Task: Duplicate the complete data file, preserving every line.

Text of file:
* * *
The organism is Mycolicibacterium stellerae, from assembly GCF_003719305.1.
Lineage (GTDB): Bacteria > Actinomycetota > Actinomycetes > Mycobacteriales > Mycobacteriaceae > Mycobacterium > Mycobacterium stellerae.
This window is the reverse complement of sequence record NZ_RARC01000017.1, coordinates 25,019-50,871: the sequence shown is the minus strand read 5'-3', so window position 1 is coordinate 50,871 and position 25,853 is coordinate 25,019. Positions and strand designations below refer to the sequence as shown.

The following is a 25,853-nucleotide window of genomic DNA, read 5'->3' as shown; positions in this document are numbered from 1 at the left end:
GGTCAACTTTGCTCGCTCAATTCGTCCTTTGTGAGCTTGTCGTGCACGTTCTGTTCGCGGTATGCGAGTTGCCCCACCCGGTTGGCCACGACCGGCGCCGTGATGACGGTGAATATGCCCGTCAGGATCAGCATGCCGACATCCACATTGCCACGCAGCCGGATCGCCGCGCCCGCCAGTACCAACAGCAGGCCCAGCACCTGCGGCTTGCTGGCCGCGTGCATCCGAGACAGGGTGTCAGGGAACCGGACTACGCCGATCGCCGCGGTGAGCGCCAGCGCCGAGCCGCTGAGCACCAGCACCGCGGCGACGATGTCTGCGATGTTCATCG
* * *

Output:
The organism is Mycolicibacterium stellerae, from assembly GCF_003719305.1.
Lineage (GTDB): Bacteria > Actinomycetota > Actinomycetes > Mycobacteriales > Mycobacteriaceae > Mycobacterium > Mycobacterium stellerae.
This window is the reverse complement of sequence record NZ_RARC01000017.1, coordinates 25,019-50,871: the sequence shown is the minus strand read 5'-3', so window position 1 is coordinate 50,871 and position 25,853 is coordinate 25,019. Positions and strand designations below refer to the sequence as shown.

The following is a 25,853-nucleotide window of genomic DNA, read 5'->3' as shown; positions in this document are numbered from 1 at the left end:
GGTCAACTTTGCTCGCTCAATTCGTCCTTTGTGAGCTTGTCGTGCACGTTCTGTTCGCGGTATGCGAGTTGCCCCACCCGGTTGGCCACGACCGGCGCCGTGATGACGGTGAATATGCCCGTCAGGATCAGCATGCCGACATCCACATTGCCACGCAGCCGGATCGCCGCGCCCGCCAGTACCAACAGCAGGCCCAGCACCTGCGGCTTGCTGGCCGCGTGCATCCGAGACAGGGTGTCAGGGAACCGGACTACGCCGATCGCCGCGGTGAGCGCCAGCGCCGAGCCGCTGAGCACCAGCACCGCGGCGACGATGTCTGCGATGTTCATCG